ISSN NO. 2581-9070 ONLINE

IS COVID-19 A BOON TO NATURE? – A CASE STUDYAuthor- Preeti Abraham Co-Author: Dr. P.B. Beulahbel Bency

Author: Preeti Abraham Co-Author: Dr. P.B. Beulahbel Bency
The COVID-19 pandemic has severely and catastrophically exposed the extent to which the health and well-being of every family around the world depends on the health and well-being of nature. These 100 days have changed the way we think about change. Ultimately, whether this pandemic is good or bad for the environment depends not on the virus, but on humanity. If there is no political pressure on governments, the world will go back to unsustainable business as usual rather than emerge with a healthier sense of what is normal. During this period, global air traffic dropped by 60%. Taken together, these emissions reductions have led to a temporary dip in CO2 emissions from their pre-crisis levels, encouraging some to hope that our global society may indeed be able to reduce greenhouse gas emissions substantially over the long term to mitigate impending climate change. So long as the coronavirus crisis keeps economic activities reduced, emissions will remain relatively low. As a result, air quality levels in the world’s major cities improved dramatically in March and April. Air quality improved largely because of a reduction in factory and road traffic emissions of carbon dioxide (CO2), nitrogen oxides (NO2) and related ozone (O3) formation, and particulate matter (PM). Air traffic and road traffic has reduced to 70% compared to last year the same time. Governments around the world have asked people to practice social distancing (or mandated nationwide lockdown measures) to slow its spread. Nature is in crisis, threatened by biodiversity and habitat loss, global heating and toxic pollution. Failure to act is failing humanity. Addressing the novel coronavirus (COVID-19) pandemic and protecting ourselves against future global threats requires sound management of hazardous medical and chemical waste; strong and global stewardship of nature and biodiversity; and a clear commitment to “building back better”, With humans around the world trapped indoors in an effort to halt the spread of the coronavirus, satellites orbiting the earth have documented a discernible drop in air pollution. With fewer cars on the road and factories open, humankind is finally giving the planet a much-needed breather from CO2 emissions. The “wild” must be kept “wild.” It is time to restore our forests, stop deforestation, invest in the management of protected areas, and propel markets for deforestation-free products. Where the legal wildlife trade chain exists, we need to do a far better job of improving hygiene conditions. And of course, there is the urgent need to tackle the illegal wildlife trade, the fourth most common crime committed worldwide. Changes in temperature, humidity & seasonality directly affect the survival of microbes in the environment & evidence suggests that disease epidemics will become more frequent, as the climate continues to change. Aim of the study 1. To find out if covid-19 is a boon to nature? 2. To enable people to be aware of the harm they cause to nature. 3. Is nature bouncing back during this crisis and for how long? How corona virus is changing the planet earth? 4.What are the nature facts related to corona viruses? Method used is a case study. The case study covers important topics such as A new future, six nature facts related to corona viruses – UN environment programme, relationships between humans and nature in different societies.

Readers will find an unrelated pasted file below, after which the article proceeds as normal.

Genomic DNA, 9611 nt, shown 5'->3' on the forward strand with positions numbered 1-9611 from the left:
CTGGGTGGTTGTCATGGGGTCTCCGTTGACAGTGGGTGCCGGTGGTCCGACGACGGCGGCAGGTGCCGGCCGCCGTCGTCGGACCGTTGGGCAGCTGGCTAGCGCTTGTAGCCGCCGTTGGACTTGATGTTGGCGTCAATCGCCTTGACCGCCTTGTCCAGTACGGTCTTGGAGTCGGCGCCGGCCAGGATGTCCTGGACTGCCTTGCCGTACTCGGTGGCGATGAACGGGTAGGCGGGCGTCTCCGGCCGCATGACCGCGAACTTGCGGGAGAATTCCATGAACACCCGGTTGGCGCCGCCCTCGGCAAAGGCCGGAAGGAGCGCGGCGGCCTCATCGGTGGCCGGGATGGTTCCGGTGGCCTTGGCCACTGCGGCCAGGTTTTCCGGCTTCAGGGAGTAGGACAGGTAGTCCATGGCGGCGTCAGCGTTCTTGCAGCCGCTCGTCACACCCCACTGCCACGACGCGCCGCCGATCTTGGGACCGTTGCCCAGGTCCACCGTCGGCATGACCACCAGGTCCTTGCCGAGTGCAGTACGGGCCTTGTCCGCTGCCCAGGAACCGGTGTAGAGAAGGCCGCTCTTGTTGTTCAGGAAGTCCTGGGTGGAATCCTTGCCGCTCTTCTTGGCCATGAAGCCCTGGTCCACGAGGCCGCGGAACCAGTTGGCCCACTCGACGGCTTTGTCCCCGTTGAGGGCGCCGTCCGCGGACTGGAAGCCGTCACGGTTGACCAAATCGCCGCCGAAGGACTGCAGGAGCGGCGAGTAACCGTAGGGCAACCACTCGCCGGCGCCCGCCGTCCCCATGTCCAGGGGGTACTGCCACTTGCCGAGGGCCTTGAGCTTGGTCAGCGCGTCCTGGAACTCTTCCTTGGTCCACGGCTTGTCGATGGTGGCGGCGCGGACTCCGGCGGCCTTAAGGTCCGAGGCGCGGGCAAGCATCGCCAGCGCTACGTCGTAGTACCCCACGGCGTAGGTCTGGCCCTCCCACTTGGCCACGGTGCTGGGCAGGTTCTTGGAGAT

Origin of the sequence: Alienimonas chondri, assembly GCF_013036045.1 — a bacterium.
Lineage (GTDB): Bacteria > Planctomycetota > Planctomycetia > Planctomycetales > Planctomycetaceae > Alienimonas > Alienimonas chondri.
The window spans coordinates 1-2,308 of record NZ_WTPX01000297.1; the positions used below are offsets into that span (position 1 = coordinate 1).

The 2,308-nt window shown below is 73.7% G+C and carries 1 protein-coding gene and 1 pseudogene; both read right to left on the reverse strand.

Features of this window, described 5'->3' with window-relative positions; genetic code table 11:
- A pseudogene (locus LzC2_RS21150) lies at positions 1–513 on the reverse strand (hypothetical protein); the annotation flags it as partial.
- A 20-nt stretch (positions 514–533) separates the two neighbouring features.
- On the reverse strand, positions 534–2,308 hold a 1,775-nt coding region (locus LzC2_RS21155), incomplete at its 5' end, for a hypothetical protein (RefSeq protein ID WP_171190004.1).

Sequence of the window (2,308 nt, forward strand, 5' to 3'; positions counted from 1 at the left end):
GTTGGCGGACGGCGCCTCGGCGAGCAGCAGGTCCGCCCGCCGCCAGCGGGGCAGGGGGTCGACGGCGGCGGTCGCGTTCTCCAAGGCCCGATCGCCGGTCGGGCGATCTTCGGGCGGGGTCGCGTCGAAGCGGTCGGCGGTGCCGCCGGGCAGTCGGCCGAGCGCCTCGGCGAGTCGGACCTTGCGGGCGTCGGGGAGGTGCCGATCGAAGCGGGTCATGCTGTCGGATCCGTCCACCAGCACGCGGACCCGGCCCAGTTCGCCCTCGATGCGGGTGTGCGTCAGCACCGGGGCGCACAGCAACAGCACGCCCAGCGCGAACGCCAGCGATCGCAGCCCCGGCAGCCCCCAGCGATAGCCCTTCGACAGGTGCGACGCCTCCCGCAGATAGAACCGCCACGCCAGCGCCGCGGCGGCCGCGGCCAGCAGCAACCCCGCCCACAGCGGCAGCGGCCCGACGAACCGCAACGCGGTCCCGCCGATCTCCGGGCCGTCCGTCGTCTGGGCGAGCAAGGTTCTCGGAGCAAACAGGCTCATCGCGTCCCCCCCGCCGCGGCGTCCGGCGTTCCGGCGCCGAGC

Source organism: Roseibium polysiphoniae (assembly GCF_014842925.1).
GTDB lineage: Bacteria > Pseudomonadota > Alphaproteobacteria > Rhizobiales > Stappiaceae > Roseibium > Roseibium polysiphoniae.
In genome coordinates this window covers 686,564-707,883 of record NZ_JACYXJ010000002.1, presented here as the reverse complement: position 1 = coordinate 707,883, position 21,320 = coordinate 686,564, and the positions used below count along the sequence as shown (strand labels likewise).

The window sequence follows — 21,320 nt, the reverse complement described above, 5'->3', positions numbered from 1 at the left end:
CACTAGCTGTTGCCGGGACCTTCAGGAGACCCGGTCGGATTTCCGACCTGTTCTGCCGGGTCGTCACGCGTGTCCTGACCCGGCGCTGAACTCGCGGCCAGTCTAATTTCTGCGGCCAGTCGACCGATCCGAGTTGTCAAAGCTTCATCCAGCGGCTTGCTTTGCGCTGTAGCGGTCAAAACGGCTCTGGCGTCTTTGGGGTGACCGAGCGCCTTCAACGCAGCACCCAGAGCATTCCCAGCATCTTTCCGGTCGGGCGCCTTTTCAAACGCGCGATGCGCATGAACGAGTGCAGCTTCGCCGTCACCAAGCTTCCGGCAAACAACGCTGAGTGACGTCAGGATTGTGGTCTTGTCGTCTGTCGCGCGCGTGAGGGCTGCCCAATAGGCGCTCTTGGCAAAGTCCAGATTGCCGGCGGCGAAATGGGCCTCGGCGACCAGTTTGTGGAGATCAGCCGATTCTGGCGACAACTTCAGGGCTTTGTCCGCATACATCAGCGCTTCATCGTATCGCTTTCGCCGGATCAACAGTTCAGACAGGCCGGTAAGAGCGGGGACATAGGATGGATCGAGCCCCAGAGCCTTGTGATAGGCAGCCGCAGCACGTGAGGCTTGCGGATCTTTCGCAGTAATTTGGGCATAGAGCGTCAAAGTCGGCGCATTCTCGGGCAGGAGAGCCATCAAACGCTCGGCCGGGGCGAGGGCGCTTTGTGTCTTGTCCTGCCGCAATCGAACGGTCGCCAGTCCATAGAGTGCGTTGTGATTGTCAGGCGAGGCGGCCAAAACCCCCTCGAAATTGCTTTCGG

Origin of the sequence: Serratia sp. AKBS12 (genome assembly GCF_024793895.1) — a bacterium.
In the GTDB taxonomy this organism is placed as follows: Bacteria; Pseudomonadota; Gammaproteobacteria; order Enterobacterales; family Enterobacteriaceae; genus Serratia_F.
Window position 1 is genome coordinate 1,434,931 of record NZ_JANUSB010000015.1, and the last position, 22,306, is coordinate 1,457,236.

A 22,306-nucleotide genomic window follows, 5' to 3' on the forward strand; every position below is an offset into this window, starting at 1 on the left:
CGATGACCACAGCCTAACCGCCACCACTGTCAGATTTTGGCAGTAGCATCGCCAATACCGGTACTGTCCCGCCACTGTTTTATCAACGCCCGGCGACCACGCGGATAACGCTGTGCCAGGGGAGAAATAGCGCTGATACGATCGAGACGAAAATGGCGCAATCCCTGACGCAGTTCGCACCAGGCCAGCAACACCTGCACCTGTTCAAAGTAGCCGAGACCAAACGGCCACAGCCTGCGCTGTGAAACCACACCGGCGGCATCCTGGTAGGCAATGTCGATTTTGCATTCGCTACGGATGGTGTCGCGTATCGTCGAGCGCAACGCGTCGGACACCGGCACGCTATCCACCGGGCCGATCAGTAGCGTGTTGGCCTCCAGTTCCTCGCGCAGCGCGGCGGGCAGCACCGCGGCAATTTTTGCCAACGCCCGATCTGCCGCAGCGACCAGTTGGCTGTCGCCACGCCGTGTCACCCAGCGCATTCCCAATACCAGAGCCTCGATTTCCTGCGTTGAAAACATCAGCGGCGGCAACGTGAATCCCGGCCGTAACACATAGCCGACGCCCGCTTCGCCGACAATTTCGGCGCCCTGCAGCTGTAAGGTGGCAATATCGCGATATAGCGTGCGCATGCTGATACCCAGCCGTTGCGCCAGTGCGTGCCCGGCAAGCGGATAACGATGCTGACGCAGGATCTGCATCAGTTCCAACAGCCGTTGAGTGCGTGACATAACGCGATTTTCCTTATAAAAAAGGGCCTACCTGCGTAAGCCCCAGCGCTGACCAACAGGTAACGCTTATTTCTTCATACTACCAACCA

The cultural adaptations of humans have allowed them to colonize nearly every ecosystem type on Earth. In addition, cultural innovations have allowed the human population to grow exponentially for millennia. Such sustained population growth is unparalleled by any other species on the planet. The population of a typical species grows until it reaches the carrying capacity of its environment, then levels off or declines. In other words, it grows until it is fully utilizing the available resources, such as food and space. At this point mechanisms such as disease and starvation keep the population from continuing to grow. However, we humans have responded to resource scarcity with cultural practices and technologies that increase the availability of resources. We raise our food on farms and live in multi-story apartment buildings, increasing the carrying capacity of the environment for humans. This growth eventually requires yet more cultural adaptations to increase resources, and the alteration of the natural environment and the rate of cultural evolution is accelerated. Currently the global human population is large enough and the technologies that allow humans to manipulate the environment are potent enough that human-caused alterations to the biosphere are causing the extinction of innumerable wildlife species. If present trends continue, there will be an eventual crash in the human population that will bring great suffering and cause widespread environmental damage. This is the root cause of the modern environmental crisis.
1. To find out if covid-19 is a boon to nature?
2. To enable people to be aware of the harm they cause to nature.